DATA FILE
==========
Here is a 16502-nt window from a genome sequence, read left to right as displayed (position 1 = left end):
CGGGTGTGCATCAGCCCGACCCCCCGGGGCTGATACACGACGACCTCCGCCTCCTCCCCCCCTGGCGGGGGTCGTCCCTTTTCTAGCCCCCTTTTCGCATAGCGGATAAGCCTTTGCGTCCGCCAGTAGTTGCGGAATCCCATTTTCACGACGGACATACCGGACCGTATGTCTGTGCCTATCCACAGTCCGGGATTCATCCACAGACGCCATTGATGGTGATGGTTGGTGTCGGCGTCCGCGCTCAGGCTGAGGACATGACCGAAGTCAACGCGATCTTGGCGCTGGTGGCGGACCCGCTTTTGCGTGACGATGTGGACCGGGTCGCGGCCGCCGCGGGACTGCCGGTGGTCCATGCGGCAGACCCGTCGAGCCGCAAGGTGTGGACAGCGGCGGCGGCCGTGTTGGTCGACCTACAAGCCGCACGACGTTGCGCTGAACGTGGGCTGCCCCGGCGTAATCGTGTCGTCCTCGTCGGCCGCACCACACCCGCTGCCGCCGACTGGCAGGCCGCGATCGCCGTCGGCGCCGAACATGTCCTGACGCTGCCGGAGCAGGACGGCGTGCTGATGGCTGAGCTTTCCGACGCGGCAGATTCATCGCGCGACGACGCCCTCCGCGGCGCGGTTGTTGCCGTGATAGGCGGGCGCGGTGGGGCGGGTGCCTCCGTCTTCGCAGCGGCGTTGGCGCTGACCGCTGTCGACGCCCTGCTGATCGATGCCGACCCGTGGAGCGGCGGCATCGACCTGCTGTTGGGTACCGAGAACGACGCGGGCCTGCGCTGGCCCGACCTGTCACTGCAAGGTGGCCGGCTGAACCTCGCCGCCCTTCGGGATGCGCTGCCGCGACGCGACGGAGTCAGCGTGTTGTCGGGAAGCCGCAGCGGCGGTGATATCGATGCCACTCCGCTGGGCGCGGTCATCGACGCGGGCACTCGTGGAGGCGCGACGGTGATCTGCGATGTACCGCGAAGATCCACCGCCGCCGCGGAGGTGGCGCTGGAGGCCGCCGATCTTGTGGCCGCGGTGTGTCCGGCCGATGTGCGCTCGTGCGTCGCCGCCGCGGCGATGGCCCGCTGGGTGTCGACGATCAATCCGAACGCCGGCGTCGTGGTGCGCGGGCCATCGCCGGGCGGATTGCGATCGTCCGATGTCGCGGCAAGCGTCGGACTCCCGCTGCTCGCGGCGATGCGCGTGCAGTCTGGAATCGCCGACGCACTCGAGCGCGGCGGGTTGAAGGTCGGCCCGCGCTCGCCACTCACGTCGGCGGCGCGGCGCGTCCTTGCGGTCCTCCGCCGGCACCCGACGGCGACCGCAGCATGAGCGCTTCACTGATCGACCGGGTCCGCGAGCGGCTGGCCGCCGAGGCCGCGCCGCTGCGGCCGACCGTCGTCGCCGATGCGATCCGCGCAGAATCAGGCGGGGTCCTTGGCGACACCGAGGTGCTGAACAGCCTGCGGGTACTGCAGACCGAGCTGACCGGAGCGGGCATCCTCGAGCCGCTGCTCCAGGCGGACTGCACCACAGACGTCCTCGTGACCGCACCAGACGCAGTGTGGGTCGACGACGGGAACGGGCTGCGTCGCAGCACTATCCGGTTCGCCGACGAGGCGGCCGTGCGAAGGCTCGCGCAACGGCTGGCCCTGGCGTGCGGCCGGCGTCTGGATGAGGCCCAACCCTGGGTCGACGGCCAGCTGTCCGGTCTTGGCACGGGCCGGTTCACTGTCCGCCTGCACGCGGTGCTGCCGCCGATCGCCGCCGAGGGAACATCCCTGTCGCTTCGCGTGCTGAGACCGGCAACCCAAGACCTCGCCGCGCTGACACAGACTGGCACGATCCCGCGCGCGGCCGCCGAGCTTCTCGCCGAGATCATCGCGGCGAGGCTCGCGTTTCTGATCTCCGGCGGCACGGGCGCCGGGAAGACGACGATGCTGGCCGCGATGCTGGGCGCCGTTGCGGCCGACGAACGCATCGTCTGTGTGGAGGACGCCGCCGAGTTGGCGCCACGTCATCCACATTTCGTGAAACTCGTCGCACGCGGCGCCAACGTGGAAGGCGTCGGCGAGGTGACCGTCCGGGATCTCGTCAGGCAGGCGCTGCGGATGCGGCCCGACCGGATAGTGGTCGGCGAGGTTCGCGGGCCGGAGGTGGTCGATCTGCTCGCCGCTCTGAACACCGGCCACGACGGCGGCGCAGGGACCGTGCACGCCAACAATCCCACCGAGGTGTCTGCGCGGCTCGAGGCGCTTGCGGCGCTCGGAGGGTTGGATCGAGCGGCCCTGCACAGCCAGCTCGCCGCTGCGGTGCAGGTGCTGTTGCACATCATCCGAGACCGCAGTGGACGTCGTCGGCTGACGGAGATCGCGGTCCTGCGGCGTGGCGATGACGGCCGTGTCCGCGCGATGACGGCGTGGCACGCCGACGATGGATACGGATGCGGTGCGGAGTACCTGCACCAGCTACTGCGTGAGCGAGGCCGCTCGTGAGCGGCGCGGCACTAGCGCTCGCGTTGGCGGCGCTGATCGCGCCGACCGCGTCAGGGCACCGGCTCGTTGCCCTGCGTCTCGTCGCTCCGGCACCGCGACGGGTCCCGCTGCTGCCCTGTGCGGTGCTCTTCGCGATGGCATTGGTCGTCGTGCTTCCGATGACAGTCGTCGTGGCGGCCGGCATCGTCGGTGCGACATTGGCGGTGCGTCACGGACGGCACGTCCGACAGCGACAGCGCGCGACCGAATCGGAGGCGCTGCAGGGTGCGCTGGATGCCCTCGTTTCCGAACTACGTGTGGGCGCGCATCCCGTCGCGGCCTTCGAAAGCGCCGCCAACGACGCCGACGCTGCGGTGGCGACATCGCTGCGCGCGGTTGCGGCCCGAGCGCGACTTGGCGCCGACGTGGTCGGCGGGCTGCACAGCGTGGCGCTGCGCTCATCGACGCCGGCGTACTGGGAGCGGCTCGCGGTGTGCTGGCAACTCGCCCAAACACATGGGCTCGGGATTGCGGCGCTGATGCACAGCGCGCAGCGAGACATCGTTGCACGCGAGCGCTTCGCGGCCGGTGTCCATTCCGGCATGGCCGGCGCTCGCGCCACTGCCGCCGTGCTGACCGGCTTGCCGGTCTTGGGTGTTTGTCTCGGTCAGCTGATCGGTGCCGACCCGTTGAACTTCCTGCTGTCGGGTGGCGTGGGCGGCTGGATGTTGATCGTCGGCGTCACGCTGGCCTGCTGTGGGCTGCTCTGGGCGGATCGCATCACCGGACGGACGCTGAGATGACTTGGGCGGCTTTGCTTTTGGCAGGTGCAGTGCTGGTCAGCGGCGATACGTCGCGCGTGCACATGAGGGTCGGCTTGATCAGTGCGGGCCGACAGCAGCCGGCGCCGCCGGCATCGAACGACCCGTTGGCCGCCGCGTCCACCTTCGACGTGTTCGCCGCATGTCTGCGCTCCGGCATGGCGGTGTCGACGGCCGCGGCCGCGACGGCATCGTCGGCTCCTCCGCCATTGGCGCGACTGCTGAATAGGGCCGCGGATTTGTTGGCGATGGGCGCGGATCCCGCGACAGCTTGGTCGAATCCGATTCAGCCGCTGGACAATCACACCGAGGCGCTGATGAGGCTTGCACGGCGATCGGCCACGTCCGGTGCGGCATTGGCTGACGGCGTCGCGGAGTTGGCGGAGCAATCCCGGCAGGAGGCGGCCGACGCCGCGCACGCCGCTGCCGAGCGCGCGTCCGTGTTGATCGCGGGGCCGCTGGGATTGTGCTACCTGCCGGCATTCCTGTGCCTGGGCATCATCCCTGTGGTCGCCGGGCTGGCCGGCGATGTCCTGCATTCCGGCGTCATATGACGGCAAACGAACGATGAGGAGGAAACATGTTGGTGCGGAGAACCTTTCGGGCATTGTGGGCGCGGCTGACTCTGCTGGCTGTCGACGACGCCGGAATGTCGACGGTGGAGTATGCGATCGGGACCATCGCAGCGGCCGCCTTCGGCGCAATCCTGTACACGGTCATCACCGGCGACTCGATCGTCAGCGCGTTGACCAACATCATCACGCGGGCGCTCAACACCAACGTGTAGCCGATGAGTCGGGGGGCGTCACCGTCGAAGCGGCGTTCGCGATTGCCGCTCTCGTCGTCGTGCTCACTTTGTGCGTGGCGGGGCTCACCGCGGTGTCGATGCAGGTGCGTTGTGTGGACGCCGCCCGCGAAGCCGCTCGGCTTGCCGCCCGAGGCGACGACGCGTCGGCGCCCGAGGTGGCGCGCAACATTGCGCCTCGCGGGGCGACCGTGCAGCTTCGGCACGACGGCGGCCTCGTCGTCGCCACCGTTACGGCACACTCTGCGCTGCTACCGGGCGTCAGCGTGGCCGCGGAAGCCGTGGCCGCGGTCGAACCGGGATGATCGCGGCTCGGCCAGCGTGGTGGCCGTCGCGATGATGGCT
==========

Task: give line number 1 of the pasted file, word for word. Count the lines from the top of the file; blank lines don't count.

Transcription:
Here is a 16502-nt window from a genome sequence, read left to right as displayed (position 1 = left end):